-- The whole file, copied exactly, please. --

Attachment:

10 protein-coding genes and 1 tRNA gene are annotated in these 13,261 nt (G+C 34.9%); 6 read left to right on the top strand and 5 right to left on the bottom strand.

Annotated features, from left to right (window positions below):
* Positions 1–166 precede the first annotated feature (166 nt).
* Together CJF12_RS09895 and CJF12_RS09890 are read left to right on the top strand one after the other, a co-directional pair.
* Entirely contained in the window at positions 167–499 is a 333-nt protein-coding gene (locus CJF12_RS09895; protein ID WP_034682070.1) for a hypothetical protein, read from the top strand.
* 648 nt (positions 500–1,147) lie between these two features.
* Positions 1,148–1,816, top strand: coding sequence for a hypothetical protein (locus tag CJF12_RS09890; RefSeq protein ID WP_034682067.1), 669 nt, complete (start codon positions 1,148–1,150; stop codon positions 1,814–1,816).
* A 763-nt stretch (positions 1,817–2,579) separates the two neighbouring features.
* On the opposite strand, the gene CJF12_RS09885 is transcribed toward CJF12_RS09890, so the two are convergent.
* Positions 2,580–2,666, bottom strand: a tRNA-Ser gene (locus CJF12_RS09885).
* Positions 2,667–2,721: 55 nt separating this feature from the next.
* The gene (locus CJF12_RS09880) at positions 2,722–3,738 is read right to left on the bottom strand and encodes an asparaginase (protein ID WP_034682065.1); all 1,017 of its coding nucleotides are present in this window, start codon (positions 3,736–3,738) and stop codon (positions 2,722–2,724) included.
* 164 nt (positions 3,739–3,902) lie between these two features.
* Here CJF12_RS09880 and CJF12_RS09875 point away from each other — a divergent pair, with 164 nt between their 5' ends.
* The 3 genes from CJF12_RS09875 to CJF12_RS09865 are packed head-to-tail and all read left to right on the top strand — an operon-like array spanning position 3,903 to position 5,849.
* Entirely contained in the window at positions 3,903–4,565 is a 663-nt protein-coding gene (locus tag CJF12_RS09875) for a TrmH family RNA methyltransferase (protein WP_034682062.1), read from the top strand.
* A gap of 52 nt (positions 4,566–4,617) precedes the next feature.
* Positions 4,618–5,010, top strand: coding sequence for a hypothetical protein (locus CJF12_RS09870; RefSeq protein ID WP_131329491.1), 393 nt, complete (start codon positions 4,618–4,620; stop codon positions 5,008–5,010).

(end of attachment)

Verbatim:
10 protein-coding genes and 1 tRNA gene are annotated in these 13,261 nt (G+C 34.9%); 6 read left to right on the top strand and 5 right to left on the bottom strand.

Annotated features, from left to right (window positions below):
* Positions 1–166 precede the first annotated feature (166 nt).
* Together CJF12_RS09895 and CJF12_RS09890 are read left to right on the top strand one after the other, a co-directional pair.
* Entirely contained in the window at positions 167–499 is a 333-nt protein-coding gene (locus CJF12_RS09895; protein ID WP_034682070.1) for a hypothetical protein, read from the top strand.
* 648 nt (positions 500–1,147) lie between these two features.
* Positions 1,148–1,816, top strand: coding sequence for a hypothetical protein (locus tag CJF12_RS09890; RefSeq protein ID WP_034682067.1), 669 nt, complete (start codon positions 1,148–1,150; stop codon positions 1,814–1,816).
* A 763-nt stretch (positions 1,817–2,579) separates the two neighbouring features.
* On the opposite strand, the gene CJF12_RS09885 is transcribed toward CJF12_RS09890, so the two are convergent.
* Positions 2,580–2,666, bottom strand: a tRNA-Ser gene (locus CJF12_RS09885).
* Positions 2,667–2,721: 55 nt separating this feature from the next.
* The gene (locus CJF12_RS09880) at positions 2,722–3,738 is read right to left on the bottom strand and encodes an asparaginase (protein ID WP_034682065.1); all 1,017 of its coding nucleotides are present in this window, start codon (positions 3,736–3,738) and stop codon (positions 2,722–2,724) included.
* 164 nt (positions 3,739–3,902) lie between these two features.
* Here CJF12_RS09880 and CJF12_RS09875 point away from each other — a divergent pair, with 164 nt between their 5' ends.
* The 3 genes from CJF12_RS09875 to CJF12_RS09865 are packed head-to-tail and all read left to right on the top strand — an operon-like array spanning position 3,903 to position 5,849.
* Entirely contained in the window at positions 3,903–4,565 is a 663-nt protein-coding gene (locus tag CJF12_RS09875) for a TrmH family RNA methyltransferase (protein WP_034682062.1), read from the top strand.
* A gap of 52 nt (positions 4,566–4,617) precedes the next feature.
* Positions 4,618–5,010, top strand: coding sequence for a hypothetical protein (locus CJF12_RS09870; RefSeq protein ID WP_131329491.1), 393 nt, complete (start codon positions 4,618–4,620; stop codon positions 5,008–5,010).